Explaining the de facto independence of public service broadcasters


Chris Hanretty


November 17, 2009


Institutions operating beyond direct control of government, such as central banks, constitutional courts and public broadcasters, enjoy guarantees of de jure independence, but de jure independence is no guarantee of de facto independence. This is especially so for public broadcasting, where cultural variables are often assumed to be decisive. In this article, the de jure and de facto independence of thirty-six public service broadcasters world-wide are operationalized, and de jure independence is found to explain a high degree of de facto independence when account is taken of the size of the market for news. Other variables considered in previous literature – such as bureaucratic partisanship and the polarization of the party system – are not found to be significant.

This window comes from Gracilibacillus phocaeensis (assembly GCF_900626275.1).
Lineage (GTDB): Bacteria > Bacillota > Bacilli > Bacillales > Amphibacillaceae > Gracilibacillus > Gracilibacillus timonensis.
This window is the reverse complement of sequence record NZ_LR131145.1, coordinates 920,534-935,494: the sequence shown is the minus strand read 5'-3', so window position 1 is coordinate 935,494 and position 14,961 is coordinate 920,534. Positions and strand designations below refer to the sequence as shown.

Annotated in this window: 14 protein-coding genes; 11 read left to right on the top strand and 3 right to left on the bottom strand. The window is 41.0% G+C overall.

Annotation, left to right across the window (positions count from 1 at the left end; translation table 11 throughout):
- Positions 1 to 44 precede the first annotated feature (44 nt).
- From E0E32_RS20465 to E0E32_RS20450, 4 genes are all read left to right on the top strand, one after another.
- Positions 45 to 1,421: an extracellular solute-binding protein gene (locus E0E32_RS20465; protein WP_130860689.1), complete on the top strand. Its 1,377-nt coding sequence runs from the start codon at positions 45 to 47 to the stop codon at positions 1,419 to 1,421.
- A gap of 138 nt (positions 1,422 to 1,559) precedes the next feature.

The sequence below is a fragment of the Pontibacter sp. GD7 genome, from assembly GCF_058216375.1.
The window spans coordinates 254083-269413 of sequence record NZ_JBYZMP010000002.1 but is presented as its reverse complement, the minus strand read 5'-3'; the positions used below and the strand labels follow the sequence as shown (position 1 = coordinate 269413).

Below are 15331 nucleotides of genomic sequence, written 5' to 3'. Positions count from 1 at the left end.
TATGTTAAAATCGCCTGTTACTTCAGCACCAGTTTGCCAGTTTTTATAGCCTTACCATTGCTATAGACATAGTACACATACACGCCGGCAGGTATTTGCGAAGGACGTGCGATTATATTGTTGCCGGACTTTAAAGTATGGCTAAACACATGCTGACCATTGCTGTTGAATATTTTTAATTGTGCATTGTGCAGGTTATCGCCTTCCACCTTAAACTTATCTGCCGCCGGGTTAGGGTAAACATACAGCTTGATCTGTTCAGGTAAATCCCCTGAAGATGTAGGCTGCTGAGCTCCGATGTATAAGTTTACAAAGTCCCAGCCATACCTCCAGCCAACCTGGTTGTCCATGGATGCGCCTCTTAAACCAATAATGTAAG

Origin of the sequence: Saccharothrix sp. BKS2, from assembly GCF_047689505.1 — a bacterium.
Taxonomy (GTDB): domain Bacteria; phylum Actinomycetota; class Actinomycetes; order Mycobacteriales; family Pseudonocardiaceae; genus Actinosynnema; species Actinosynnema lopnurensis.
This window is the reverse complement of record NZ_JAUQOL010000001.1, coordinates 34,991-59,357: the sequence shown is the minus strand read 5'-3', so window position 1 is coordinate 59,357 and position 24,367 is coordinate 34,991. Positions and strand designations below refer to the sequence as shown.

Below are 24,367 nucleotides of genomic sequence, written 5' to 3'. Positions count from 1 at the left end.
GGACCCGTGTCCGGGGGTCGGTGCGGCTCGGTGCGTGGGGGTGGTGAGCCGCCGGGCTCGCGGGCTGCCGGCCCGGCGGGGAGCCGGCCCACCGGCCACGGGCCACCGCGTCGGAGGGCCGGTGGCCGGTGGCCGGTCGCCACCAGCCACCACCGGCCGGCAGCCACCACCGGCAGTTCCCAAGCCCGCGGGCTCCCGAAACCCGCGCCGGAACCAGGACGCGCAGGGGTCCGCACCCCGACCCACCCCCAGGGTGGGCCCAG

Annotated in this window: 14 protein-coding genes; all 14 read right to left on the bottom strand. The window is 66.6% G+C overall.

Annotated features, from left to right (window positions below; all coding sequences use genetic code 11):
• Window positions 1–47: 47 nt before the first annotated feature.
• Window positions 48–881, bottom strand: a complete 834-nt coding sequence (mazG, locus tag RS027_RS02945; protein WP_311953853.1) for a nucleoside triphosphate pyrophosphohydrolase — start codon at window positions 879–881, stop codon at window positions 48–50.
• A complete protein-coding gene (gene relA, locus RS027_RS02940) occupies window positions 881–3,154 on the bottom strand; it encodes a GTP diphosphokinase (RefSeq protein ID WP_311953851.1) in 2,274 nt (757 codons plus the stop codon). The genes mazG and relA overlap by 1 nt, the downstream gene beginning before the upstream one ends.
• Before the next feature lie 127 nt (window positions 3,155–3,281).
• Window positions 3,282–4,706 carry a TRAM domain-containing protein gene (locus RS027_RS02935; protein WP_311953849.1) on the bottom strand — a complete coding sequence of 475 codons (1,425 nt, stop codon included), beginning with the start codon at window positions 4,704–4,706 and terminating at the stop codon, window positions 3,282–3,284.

The version that was accepted by BJPolS (which lacks page numbers) is available here. You can access the version of record here.

Replication data

You can find replication data at the Harvard Dataverse


Hanretty, Chris. 2010. “Explaining the de Facto Independence of Public Service Broadcasters.” British Journal of Political Science 40 (1): 75–89. http://dx.doi.org/10.1017/S000712340999024X.